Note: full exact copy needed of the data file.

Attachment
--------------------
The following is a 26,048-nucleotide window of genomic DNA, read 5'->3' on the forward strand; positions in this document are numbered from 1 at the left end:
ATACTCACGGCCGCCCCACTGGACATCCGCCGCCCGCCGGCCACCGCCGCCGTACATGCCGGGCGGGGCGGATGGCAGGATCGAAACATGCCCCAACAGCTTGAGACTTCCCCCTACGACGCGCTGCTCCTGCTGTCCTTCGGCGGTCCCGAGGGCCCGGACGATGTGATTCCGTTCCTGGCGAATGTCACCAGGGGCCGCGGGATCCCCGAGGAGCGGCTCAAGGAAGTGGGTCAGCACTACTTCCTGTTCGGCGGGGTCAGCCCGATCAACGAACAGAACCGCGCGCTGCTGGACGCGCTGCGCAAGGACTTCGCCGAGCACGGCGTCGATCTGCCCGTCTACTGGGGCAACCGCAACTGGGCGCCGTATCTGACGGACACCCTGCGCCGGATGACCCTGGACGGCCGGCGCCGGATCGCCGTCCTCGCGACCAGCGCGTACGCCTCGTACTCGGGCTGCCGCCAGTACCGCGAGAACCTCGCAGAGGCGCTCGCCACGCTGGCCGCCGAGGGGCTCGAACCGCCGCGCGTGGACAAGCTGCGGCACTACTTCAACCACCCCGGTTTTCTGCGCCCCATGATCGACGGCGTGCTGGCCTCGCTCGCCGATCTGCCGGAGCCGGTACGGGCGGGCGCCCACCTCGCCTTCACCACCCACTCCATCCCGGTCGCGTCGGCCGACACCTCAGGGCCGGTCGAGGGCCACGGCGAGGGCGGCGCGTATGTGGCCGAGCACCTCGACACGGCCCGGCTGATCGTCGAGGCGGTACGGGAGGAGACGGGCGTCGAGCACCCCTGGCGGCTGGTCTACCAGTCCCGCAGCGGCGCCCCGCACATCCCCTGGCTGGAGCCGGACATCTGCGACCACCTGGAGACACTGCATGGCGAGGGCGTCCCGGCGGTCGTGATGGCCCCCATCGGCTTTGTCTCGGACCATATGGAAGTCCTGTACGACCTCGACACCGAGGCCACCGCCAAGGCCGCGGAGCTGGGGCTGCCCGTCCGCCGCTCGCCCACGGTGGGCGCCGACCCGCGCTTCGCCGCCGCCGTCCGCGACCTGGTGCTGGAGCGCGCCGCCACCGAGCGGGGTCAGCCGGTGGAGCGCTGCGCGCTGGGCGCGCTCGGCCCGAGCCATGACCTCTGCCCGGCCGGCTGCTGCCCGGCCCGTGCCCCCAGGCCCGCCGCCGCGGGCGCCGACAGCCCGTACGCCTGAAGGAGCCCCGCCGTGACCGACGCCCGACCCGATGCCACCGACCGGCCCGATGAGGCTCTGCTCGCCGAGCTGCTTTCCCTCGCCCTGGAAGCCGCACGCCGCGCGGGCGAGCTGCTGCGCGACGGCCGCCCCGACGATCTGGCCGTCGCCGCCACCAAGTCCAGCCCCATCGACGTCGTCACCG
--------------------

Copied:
The following is a 26,048-nucleotide window of genomic DNA, read 5'->3' on the forward strand; positions in this document are numbered from 1 at the left end:
ATACTCACGGCCGCCCCACTGGACATCCGCCGCCCGCCGGCCACCGCCGCCGTACATGCCGGGCGGGGCGGATGGCAGGATCGAAACATGCCCCAACAGCTTGAGACTTCCCCCTACGACGCGCTGCTCCTGCTGTCCTTCGGCGGTCCCGAGGGCCCGGACGATGTGATTCCGTTCCTGGCGAATGTCACCAGGGGCCGCGGGATCCCCGAGGAGCGGCTCAAGGAAGTGGGTCAGCACTACTTCCTGTTCGGCGGGGTCAGCCCGATCAACGAACAGAACCGCGCGCTGCTGGACGCGCTGCGCAAGGACTTCGCCGAGCACGGCGTCGATCTGCCCGTCTACTGGGGCAACCGCAACTGGGCGCCGTATCTGACGGACACCCTGCGCCGGATGACCCTGGACGGCCGGCGCCGGATCGCCGTCCTCGCGACCAGCGCGTACGCCTCGTACTCGGGCTGCCGCCAGTACCGCGAGAACCTCGCAGAGGCGCTCGCCACGCTGGCCGCCGAGGGGCTCGAACCGCCGCGCGTGGACAAGCTGCGGCACTACTTCAACCACCCCGGTTTTCTGCGCCCCATGATCGACGGCGTGCTGGCCTCGCTCGCCGATCTGCCGGAGCCGGTACGGGCGGGCGCCCACCTCGCCTTCACCACCCACTCCATCCCGGTCGCGTCGGCCGACACCTCAGGGCCGGTCGAGGGCCACGGCGAGGGCGGCGCGTATGTGGCCGAGCACCTCGACACGGCCCGGCTGATCGTCGAGGCGGTACGGGAGGAGACGGGCGTCGAGCACCCCTGGCGGCTGGTCTACCAGTCCCGCAGCGGCGCCCCGCACATCCCCTGGCTGGAGCCGGACATCTGCGACCACCTGGAGACACTGCATGGCGAGGGCGTCCCGGCGGTCGTGATGGCCCCCATCGGCTTTGTCTCGGACCATATGGAAGTCCTGTACGACCTCGACACCGAGGCCACCGCCAAGGCCGCGGAGCTGGGGCTGCCCGTCCGCCGCTCGCCCACGGTGGGCGCCGACCCGCGCTTCGCCGCCGCCGTCCGCGACCTGGTGCTGGAGCGCGCCGCCACCGAGCGGGGTCAGCCGGTGGAGCGCTGCGCGCTGGGCGCGCTCGGCCCGAGCCATGACCTCTGCCCGGCCGGCTGCTGCCCGGCCCGTGCCCCCAGGCCCGCCGCCGCGGGCGCCGACAGCCCGTACGCCTGAAGGAGCCCCGCCGTGACCGACGCCCGACCCGATGCCACCGACCGGCCCGATGAGGCTCTGCTCGCCGAGCTGCTTTCCCTCGCCCTGGAAGCCGCACGCCGCGCGGGCGAGCTGCTGCGCGACGGCCGCCCCGACGATCTGGCCGTCGCCGCCACCAAGTCCAGCCCCATCGACGTCGTCACCG